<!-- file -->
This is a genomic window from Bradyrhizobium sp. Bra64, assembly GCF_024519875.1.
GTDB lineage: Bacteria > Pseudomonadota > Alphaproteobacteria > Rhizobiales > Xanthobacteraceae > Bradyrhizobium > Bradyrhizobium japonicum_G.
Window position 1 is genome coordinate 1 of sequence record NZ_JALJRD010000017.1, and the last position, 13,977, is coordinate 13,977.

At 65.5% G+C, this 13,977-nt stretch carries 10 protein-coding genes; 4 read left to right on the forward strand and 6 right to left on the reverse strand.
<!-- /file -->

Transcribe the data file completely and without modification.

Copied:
This is a genomic window from Bradyrhizobium sp. Bra64, assembly GCF_024519875.1.
GTDB lineage: Bacteria > Pseudomonadota > Alphaproteobacteria > Rhizobiales > Xanthobacteraceae > Bradyrhizobium > Bradyrhizobium japonicum_G.
Window position 1 is genome coordinate 1 of sequence record NZ_JALJRD010000017.1, and the last position, 13,977, is coordinate 13,977.

At 65.5% G+C, this 13,977-nt stretch carries 10 protein-coding genes; 4 read left to right on the forward strand and 6 right to left on the reverse strand.